Air pollution is a serious problem that claims more than one million lives worldwide annually. Most of these deaths are due to smog in major cities. However, especially in industrial countries where people spend about 90 percent of their time in buildings, we should pay particular attention to the indoor air. Nitrogen oxides as well as formaldehyde and other volatile organic compounds (VOCs) contained in furniture, paints, plastics, resins, plasticizers and many other materials pose significant health risks. It is difficult to truly keep the air clean with so many sources of pollutants. Fortunately there are also some building materials that take over this task for us.
On the trail of sheep: Fermacell gypsum fiberboards
The company, Fermacell, headquartered in Duisburg, manufactures special gypsum fiberboards that are modelled after sheep because hardly any other animal lives continuously in such good air as this cloven-hoofed animal. Large numbers of them are to be found at North Sea dikes near climatic health resorts, but, more importantly, their coat is an excellent filter for pollutants. The main component of the coat, keratin (about 97 percent), permanently binds pollutants like formaldehyde and other VOCs. Gypsum fiberboards are made by coating them with a material based on keratin at the plant which gives them "the power of sheep's wool", so to speak, to generate clean air.
Natural all-rounder: Lime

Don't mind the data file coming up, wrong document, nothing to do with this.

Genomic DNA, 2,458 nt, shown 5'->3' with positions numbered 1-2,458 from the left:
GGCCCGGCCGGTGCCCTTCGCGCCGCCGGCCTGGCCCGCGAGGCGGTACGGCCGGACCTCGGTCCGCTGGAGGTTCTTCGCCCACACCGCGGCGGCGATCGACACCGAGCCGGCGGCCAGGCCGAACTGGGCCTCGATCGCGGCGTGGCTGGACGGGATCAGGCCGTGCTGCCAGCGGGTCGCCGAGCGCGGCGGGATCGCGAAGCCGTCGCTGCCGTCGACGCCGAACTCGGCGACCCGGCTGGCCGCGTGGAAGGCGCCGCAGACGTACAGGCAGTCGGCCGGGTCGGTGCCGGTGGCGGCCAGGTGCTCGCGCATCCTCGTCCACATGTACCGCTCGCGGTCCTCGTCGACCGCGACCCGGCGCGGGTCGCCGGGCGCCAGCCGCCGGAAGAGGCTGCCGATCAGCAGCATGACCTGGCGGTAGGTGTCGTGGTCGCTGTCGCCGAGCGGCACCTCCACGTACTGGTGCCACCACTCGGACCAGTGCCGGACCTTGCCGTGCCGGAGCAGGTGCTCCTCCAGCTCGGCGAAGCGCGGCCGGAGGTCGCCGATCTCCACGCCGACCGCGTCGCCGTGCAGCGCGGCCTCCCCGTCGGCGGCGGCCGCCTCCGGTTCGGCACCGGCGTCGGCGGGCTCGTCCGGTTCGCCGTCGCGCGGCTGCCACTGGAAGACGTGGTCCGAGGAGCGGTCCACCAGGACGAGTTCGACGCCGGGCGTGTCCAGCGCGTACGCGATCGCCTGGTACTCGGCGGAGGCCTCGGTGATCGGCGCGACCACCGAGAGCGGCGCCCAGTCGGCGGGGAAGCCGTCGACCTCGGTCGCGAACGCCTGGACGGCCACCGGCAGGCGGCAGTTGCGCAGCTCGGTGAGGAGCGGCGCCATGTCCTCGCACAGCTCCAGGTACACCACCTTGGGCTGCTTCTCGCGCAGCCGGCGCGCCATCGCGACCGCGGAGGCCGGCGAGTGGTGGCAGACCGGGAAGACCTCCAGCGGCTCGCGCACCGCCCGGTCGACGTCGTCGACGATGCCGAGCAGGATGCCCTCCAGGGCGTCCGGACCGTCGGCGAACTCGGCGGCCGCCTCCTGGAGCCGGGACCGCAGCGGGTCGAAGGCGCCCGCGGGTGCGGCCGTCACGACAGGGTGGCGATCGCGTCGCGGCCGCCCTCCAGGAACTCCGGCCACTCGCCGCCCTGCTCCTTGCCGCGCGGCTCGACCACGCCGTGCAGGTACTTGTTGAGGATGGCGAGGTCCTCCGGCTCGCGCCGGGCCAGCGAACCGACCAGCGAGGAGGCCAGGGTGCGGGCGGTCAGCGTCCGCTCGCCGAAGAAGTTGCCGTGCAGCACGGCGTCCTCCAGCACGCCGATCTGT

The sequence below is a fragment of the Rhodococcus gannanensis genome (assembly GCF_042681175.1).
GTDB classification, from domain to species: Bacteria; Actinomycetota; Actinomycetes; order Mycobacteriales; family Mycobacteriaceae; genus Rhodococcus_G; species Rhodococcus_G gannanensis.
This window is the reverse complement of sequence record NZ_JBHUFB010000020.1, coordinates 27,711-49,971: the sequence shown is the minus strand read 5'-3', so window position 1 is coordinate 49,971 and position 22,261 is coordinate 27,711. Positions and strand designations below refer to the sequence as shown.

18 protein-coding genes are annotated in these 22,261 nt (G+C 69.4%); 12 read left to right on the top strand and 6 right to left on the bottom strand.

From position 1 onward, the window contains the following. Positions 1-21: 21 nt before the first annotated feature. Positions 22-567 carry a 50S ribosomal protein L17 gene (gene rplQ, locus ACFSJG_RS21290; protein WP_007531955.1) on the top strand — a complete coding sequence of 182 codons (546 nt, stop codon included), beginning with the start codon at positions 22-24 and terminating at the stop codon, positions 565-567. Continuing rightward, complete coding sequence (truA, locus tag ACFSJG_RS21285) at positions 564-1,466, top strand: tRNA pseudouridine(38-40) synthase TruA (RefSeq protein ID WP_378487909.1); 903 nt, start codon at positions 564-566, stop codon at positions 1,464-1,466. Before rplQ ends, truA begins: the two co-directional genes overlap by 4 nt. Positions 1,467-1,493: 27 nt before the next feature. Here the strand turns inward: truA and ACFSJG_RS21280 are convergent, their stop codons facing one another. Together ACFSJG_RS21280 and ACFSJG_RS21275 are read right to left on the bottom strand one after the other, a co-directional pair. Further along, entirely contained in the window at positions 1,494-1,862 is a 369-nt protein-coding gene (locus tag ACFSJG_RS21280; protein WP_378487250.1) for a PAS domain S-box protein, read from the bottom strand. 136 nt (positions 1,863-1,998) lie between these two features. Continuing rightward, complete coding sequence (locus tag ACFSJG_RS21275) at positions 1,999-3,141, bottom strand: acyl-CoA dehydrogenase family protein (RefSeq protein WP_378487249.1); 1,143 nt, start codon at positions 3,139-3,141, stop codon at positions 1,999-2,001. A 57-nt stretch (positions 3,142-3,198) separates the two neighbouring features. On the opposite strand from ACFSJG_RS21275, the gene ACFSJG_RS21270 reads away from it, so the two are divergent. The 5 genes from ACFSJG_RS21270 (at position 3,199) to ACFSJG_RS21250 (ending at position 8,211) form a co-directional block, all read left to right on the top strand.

Lime plasters have air-filtering properties similar to the gypsum fiberboards with a keratin coating. These also bind VOCs and even nitrogen oxides, which are produced by open ovens or when cooking. But this environmental building material can do even more. Lime has a high alkalinity (pH value > 12), which makes it a disinfectant and also resistant to mold. It even regulates air humidity. The Greeks and Romans already knew about and used these properties.
The photocatalysts are coming: Photoment®, AirClean® etc.
The following building materials are far less versatile because they "only" neutralize nitrogen oxides. However, nitrogen oxides are one of the largest health risks because they occur in huge quantities from burning fossil fuels in vehicles and power plants. In order to overcome this problem, people have been using photocatalysts for some years now, which use UV light to convert harmful nitrogen oxide and nitrogen dioxide into a water-soluble nitrate that can be absorbed by plants through rainwater. The catalyst itself does not change so that it remains effective over the entire service life of the material.
"AirClean®" is one such solution that has been in use for about ten years. It is a paving stone that has a photocatalytic effect due to the addition of titanium oxide. AirClean® is now also available as a rock granulate, which can be incorporated into fresh asphalt surface layers as loose grit. The newest titaniumoxide-based star is Photoment®, the 2016 GreenTec Awards winner. This fine-grained powder developed by STEAG Power Minerals, which can be mixed with concrete, for example, has the special advantage that it does not necessarily require sunlight for photocatalysis. Artificial light can also set the chemical process into motion.
In the fall of 2016, the European Court of Justice decreed that national requirements for building products to protect health may no longer be more stringent than European standards. Since then, the "Ü" (for 'compliance' in German), which is awarded by the Deutsche Institut für Bautechnik [Center of Competence for Construction], is no longer permitted. In its annual report "Focuses 2017", the Federal Environmental Agency warned against the danger of European standards that are too lax.
With this in mind, the significance of air-cleaning building material seems all the more important. As is that of plants, because nothing is as indispensable for good air quality and so unbeatable when producing clean air.